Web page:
Date: Tuesday March 22, 2011
For additional workshop details, please click here.
Josipa Roksa, Sociology, University of Virginia, and co-author of Academically Adrift
|How much are students learning in college? For a large proportion of students, Richard Arum (New York University) and Josipa Roksa’s (University of Virginia) answer to that question is “not much.” The sociologists followed more than 2,300 undergraduate students at two dozen universities, and found that 45 percent “demonstrated no significant gains in critical thinking, analytical reasoning, and written communications during the first two years of college.”The book Academically Adrift holds sobering lessons for students, faculty, administrators, policy makers, and parents—all of whom are implicated in promoting or at least ignoring contemporary campus culture. Higher education faces crises on a number of fronts, but Arum and Roksa’s findings that colleges are failing at their most basic mission demand the attention of us all. Since its release in January, the book has created a buzz and has been discussed in venues such as the New York Times, The Chronicle of Higher Education, Inside Higher Ed and the most recent conference of the American Association of Colleges and Universities.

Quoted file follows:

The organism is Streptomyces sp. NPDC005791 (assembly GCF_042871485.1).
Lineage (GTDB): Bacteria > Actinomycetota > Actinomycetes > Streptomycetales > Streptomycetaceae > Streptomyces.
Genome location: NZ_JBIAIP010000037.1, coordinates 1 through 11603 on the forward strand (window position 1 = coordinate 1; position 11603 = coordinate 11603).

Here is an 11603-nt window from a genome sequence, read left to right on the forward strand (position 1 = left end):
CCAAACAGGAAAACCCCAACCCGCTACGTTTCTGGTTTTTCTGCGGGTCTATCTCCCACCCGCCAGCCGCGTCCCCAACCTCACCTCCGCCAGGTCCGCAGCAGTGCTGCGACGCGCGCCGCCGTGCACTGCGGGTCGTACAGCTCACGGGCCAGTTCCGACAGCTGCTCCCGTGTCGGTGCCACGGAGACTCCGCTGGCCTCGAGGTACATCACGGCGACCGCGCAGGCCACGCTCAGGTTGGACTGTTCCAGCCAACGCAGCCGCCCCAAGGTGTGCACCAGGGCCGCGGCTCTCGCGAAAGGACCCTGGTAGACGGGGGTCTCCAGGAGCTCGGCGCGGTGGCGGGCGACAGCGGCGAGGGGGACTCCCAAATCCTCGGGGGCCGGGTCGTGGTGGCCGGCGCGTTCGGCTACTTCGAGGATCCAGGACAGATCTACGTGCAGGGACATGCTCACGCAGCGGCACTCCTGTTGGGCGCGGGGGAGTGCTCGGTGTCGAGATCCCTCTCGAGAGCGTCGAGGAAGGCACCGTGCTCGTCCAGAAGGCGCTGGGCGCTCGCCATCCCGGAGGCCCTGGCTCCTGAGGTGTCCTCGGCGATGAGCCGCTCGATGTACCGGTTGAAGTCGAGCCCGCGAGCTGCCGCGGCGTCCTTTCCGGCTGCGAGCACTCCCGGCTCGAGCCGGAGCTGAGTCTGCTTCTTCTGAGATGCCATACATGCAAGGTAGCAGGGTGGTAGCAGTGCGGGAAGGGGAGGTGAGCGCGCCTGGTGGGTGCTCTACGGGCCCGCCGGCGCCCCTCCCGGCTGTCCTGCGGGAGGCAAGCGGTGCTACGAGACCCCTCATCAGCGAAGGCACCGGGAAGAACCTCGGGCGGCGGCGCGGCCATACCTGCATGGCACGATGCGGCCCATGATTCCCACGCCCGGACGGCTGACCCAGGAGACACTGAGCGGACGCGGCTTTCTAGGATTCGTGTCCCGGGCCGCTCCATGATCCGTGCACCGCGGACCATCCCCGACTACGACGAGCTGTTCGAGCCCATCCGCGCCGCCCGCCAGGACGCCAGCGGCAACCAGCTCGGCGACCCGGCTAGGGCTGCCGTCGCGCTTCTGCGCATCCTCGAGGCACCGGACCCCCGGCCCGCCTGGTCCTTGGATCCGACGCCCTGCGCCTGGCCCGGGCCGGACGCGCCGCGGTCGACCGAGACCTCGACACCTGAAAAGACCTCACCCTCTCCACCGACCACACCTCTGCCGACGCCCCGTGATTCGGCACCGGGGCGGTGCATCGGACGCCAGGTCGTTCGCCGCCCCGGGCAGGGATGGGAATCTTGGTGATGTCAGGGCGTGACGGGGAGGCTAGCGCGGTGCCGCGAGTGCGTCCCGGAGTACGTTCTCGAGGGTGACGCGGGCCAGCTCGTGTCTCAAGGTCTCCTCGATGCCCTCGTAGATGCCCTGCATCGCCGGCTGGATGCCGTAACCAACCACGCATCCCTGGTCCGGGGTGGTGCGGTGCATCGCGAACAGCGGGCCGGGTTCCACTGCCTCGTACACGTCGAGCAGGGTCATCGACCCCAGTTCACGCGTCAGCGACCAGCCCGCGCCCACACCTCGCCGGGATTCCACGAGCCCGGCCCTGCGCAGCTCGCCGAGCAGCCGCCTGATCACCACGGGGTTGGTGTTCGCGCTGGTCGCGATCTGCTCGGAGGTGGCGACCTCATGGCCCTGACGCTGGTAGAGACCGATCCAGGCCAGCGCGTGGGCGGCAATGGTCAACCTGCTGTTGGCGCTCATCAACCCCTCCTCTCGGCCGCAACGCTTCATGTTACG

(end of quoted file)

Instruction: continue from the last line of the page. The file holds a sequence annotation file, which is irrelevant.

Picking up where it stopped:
In her presentation, Josipa Roksa will share with UVA faculty the findings ofAcademically Adrift and discuss what we can learn from them.